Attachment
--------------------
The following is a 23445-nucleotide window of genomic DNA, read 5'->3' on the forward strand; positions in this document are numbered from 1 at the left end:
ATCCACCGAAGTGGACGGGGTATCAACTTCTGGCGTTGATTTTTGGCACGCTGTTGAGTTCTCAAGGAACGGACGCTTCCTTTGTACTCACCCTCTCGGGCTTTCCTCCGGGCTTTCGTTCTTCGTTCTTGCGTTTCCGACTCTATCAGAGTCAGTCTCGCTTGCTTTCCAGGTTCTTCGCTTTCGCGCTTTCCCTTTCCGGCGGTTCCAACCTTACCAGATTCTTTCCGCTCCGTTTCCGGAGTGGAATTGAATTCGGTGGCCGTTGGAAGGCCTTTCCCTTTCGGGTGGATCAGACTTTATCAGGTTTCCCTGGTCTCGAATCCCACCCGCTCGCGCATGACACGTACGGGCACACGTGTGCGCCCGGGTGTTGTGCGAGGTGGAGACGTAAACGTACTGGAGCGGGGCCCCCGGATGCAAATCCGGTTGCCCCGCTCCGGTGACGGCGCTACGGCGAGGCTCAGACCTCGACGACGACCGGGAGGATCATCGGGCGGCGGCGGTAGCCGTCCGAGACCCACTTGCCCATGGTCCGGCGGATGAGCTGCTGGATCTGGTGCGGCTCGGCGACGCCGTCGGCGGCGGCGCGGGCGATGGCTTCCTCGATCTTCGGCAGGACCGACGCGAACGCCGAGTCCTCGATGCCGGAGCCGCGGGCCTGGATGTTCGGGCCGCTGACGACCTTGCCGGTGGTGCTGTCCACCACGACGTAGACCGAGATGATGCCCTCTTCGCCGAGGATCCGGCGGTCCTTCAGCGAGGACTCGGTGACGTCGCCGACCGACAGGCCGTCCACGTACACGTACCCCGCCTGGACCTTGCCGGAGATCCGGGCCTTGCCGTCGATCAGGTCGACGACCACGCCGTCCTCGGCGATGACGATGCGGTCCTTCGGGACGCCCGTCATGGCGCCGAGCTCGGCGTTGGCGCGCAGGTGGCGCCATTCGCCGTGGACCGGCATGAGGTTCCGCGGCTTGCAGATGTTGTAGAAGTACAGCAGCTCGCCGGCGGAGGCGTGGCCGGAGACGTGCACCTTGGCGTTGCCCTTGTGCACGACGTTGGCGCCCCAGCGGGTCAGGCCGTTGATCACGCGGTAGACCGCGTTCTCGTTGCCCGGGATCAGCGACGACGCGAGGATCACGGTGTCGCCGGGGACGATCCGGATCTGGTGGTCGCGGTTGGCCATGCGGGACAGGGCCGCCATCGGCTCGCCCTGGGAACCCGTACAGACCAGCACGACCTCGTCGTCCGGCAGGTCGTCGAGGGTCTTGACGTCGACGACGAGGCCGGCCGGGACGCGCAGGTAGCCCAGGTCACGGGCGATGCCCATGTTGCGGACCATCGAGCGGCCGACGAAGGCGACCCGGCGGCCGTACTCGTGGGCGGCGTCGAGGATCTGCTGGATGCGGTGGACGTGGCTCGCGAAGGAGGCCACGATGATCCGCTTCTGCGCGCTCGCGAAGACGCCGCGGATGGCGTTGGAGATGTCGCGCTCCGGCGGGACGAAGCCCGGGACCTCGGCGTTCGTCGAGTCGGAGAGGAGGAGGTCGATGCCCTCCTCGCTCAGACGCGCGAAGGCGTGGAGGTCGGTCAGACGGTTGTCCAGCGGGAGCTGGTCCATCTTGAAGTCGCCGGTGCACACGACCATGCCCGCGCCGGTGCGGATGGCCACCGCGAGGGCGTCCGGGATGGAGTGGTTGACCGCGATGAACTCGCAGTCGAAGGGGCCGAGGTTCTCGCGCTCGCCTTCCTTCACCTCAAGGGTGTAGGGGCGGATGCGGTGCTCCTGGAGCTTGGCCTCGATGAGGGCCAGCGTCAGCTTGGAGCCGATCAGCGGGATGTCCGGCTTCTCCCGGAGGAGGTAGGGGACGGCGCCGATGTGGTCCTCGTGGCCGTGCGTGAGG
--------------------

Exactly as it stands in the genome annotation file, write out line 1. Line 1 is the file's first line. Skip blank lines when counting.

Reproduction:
The following is a 23445-nucleotide window of genomic DNA, read 5'->3' on the forward strand; positions in this document are numbered from 1 at the left end: